Regardless of your culture, respect and understanding are essential for social and economic success. When different cultures interact, misunderstandings can occur when there is a mismatch of behaviors, gestures, and words. If your position requires you to travel overseas or to conduct business with a different culture, do not lose a negotiation because you did not understand the cultural psychological dynamics.

To succeed in cross cultural negotiations, remember the following advice:

Your language = Power

Maintain negotiation power by using your native language. Verbal fluency gives power. Just remember, however, if the other party concedes to your language, they may be less eager to make other concessions.

If the other side dictates the language, make sure you are familiar with that culture's verbal cues or subtle, non-verbal language. Missing subtle points will work against you. Regain a language advantage, by asking for clarification. This technique can slower the pace when you might need more time to consider your next move or gain further clarity.

Remember that although most cultures will be pleased by you speaking their language, they will not be as forgiving if you make language cultural errors. If you do not speak their language fluently, play it safe by sticking to your own language.

Finally, confirm all concessions and check for accidental language misinterpretations. Be certain the other party has understood your negotiation points correctly by asking questions or summarizing your points throughout the conversation.

If you feel it is appropriate, hire an interpreter. Just be sure that he or she is professionally neutral and properly skilled, will translate both verbal and nonverbal language, and fully understands the negotiation process and the objectives of your particular negotiation.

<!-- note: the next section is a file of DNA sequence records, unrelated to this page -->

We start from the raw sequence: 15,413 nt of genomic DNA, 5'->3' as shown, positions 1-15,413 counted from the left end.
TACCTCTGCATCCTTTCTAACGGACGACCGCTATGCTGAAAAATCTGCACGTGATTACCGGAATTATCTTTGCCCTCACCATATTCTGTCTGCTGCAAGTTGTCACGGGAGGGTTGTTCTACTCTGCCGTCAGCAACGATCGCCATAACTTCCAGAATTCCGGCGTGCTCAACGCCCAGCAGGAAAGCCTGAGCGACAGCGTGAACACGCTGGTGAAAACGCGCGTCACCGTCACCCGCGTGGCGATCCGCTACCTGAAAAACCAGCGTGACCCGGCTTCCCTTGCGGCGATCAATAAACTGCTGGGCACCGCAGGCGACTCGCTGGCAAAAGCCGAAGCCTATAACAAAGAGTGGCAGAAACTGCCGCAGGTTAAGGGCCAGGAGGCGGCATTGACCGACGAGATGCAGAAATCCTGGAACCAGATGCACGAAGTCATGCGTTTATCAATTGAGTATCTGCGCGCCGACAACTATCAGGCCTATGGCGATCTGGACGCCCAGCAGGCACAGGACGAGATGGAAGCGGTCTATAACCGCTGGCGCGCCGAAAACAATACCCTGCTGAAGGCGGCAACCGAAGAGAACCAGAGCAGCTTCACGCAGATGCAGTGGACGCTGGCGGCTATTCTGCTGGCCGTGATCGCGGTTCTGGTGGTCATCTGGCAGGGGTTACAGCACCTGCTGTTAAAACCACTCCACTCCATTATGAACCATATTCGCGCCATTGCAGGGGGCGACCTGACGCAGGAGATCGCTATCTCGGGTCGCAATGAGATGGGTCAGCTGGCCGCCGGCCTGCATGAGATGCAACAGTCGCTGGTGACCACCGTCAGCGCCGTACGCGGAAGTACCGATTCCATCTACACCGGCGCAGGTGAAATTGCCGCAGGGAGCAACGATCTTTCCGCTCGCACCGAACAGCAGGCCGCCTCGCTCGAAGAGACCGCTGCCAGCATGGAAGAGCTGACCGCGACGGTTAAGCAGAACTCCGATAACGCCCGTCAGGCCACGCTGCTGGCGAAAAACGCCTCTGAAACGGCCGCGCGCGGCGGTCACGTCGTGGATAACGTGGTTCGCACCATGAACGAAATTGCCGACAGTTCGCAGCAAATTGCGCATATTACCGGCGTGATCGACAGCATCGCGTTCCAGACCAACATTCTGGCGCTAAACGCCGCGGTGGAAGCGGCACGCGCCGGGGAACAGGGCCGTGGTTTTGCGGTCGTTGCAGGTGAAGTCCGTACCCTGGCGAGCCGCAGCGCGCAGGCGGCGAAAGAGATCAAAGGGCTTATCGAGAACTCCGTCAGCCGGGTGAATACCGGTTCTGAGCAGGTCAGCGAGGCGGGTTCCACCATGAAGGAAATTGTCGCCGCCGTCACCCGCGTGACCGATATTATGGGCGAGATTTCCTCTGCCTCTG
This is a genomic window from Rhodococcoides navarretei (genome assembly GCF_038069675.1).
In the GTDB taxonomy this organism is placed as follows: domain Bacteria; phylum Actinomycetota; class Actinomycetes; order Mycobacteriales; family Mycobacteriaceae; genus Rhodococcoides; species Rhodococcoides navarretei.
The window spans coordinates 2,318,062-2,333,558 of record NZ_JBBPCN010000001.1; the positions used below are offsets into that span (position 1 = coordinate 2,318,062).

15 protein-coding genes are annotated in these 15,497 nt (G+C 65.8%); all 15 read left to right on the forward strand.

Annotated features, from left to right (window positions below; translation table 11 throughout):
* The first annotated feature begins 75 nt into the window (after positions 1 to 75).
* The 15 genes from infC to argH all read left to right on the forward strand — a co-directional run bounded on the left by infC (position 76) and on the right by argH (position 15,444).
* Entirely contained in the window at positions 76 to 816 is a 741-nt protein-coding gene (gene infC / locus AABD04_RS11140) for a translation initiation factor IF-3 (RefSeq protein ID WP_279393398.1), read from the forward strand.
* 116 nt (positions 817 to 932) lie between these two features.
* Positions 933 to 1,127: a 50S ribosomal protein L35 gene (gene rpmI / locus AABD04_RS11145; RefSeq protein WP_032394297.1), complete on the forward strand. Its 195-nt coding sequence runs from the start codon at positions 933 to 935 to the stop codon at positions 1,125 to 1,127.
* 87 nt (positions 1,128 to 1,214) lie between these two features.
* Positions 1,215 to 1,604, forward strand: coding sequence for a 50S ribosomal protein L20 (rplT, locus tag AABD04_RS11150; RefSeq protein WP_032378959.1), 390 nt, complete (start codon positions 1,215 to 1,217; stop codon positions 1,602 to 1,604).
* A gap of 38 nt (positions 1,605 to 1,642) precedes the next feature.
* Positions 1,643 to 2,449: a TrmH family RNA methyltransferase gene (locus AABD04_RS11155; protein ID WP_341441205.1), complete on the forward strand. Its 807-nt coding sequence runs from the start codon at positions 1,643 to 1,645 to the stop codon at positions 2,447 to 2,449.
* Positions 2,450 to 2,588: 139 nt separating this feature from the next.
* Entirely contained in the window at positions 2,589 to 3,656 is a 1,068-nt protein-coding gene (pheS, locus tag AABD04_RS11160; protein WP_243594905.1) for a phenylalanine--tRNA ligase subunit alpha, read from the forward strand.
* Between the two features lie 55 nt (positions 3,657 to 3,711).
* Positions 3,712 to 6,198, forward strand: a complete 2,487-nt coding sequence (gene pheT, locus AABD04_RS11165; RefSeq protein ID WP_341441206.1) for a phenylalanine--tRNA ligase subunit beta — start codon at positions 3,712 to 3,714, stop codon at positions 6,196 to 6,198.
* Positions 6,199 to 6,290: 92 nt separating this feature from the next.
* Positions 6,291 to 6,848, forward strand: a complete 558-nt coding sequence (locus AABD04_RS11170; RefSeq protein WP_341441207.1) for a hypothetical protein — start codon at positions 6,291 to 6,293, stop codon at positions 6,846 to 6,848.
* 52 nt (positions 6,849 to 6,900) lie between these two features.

TIP: To succeed in another culture, you must be able to understand and engage in behaviors that are recognizable, predicable, and expected.

Culture is perception.

Gestures can mean different things to different cultures. For example, a 'thumbs up' = "great!" in North America and the United Kingdom but is the same as "giving the middle finger" in Greece.

Nodding your head means "yes" in the North America and Western Europe, but means "no" in Armenia, Bulgaria, and Turkey.

Viewpoints of a culture are affected by your experiences or learned expectations of that culture. For example, the view of American spending habits may be viewed differently by two different cultures. 

Greetings set the tone. Cultures vary in greeting etiquette. Imposing your own cultural greeting when visiting another culture will negatively affect negotiations. If you are unsure how to proceed, wait until the other party initiates the greeting. If you have a host, let your host guide the greeting or the start of the meeting.

In general, wait and observe the following:

  • who introduces whom
  • which gestures are appropriate
  • how and which gestures are expected of you - and when
  • if gender affects gestures (e.g., are women allowed to shake hands or speak first)
TIP: Be aware of different attitudes toward time especially for business or formal meetings. For example, arriving early is expected when meeting in China but is usually frowned upon when meeting in Europe.

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